Rin Yamamura is 36 years old Japanese who lives in Sofia for 15 years. She graduated in “Scenography” at NATFA. Rin has several nominations and awards Ikar and Askeer for her works at the theatre. Recently, she has devoted her time to draw paintings for children books.
- Name your favorite places in Sofia?
- I find the details which remains from the communist period very interesting. Mainly I like to visit the small ateliers, the shoemakers in the neighborhood and the antique shops. - All those unique places where you can travel through different time periods. When somebody from Japan comes on a visit I always show him the church St. Paraskeva. There is a time labyrinth under the church.
- How you find Sofia as a city to live in?
- When I first came here it seemed to me that everything in the city was grey. Nowadays I feel it cozy. I am not an expert in history and architecture but I would like to know more about the city. 15 years ago I didn’t even thought about this. Here I feel already at home. My daughter is in 1st grade and the school is in our neighborhood.
- What did you know about Bulgaria before you came here?
- I didn’t know anything at all. I’ve heard about the Bulgarian yogurt because we have similar products in Japan. I didn’t know anything about Bulgarian borders and neighbors. I had no idea where it is situated. I had no clue to the alphabet. I was in complete mist about the country. Now that fact has changed.
- What was the reason to come to live in Bulgaria? Why have you decided to stay here?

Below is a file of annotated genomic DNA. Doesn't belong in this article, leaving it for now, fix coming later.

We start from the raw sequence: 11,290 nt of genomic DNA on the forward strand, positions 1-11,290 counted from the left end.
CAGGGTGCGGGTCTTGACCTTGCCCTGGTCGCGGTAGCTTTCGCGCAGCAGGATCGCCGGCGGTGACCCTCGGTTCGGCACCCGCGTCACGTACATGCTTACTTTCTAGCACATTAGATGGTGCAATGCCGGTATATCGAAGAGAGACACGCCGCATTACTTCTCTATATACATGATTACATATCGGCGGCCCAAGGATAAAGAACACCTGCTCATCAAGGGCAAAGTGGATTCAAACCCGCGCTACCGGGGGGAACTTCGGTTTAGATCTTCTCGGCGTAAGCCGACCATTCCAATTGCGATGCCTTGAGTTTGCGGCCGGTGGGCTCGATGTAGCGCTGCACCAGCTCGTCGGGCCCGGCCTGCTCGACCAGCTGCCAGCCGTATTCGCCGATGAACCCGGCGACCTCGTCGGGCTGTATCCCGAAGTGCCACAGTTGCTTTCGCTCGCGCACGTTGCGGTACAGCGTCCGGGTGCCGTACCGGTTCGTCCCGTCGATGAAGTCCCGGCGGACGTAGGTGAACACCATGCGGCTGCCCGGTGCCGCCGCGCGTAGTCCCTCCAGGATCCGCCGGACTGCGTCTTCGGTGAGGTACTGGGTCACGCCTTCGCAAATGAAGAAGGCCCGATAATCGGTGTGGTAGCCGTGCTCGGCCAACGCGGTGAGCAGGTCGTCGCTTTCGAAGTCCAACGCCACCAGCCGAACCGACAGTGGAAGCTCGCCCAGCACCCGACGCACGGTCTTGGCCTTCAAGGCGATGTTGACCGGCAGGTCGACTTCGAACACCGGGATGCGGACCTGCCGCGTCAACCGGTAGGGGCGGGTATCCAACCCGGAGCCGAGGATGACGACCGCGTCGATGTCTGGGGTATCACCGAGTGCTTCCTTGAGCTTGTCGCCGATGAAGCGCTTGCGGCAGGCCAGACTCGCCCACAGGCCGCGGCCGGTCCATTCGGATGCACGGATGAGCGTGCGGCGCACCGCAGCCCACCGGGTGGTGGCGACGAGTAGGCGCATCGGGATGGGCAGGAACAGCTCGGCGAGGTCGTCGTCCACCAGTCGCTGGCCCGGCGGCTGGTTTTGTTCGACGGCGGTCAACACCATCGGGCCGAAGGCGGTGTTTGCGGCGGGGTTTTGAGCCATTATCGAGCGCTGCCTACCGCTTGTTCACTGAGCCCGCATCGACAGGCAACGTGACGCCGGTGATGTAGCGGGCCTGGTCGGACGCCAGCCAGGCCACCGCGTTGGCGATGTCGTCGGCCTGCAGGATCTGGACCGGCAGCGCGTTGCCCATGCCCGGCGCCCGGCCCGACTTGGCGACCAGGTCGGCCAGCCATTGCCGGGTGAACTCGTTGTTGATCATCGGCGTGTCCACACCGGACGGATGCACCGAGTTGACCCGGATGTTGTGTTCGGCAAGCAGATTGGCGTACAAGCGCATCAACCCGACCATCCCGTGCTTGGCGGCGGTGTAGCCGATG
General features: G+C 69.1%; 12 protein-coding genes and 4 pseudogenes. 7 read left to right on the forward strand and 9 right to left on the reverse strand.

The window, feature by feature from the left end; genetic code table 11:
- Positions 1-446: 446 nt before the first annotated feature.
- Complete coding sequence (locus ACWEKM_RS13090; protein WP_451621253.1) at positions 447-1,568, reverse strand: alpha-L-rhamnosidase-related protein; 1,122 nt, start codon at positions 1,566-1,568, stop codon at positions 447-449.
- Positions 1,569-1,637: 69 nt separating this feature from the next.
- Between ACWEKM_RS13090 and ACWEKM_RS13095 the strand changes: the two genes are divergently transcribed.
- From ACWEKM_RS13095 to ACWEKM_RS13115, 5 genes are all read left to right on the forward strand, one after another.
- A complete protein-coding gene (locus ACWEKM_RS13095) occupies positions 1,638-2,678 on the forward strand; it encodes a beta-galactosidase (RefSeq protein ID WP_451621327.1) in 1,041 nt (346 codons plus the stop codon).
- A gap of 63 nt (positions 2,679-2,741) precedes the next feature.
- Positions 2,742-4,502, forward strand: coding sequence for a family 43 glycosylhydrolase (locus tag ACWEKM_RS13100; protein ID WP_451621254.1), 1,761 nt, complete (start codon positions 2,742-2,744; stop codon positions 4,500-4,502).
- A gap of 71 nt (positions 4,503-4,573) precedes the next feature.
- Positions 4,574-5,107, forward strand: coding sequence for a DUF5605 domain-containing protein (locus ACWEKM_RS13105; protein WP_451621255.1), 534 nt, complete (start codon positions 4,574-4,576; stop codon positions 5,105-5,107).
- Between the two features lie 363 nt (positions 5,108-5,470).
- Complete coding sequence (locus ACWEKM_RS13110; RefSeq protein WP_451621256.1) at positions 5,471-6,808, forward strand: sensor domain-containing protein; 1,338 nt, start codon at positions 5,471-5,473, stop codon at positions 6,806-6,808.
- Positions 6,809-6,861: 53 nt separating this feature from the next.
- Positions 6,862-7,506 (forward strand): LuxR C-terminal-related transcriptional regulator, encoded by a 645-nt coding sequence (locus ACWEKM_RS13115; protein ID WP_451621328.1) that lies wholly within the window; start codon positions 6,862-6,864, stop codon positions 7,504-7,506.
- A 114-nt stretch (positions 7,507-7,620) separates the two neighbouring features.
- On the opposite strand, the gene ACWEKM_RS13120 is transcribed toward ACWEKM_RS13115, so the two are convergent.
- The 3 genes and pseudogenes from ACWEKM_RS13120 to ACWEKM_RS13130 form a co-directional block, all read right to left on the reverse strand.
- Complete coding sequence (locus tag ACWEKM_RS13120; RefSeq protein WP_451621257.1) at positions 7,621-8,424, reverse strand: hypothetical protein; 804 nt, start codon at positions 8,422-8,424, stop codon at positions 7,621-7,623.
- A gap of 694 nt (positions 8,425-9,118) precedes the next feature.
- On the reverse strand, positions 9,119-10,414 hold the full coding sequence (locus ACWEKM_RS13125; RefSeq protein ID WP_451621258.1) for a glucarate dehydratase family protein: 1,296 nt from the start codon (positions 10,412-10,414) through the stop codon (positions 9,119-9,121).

- There wasn’t any special reason, it just happened. My daughter, the people that I’ve met and my work kept me here. Nothing of this was planned. I live in the presence and I do not make any plans for the future because I had this bad habit before.
- How have you learned to speak Bulgarian?
- I took my first year as a preparation to apply at NATFA. During this year I attended language course and my teacher didn’t speak any other language but only Bulgarian. Later I studied at NATFA and step by step I’ve learned it with practice.
- What is your Bulgarian favorite word?
- I receive this question often but I always find it hard to answer. 15 years ago I’ve asked myself: “Why should the Bulgarian and Japanese languages have to be so different?”. Now Bulgarian language is quite simple for me. I have to learn a bit more when it comes to Japanese language, because even for me it is still a very difficult one. I don’t have any favorite word but I like the alphabet. I think that Cyrillic is unique.
- What have you discovered as unique feature in Bulgarian character?
- Bulgarians often speak like they don’t care about anything but at the same time they care a lot. Frequently they try to go beyond their potential. Nevertheless sometimes they do not succeed they couldn’t realize it and keep trying. Those are some features which I discovered while working with local people. Another thing that I’ve faced is the hospitality. The people help each other. This is why I feel like home because of the attitude and the warmth of the people. In Japan, particularly in Tokyo, this doesn’t exist. The people here live as one community in togetherness. This is a huge difference for me.
Autor: Lyubina Panayotova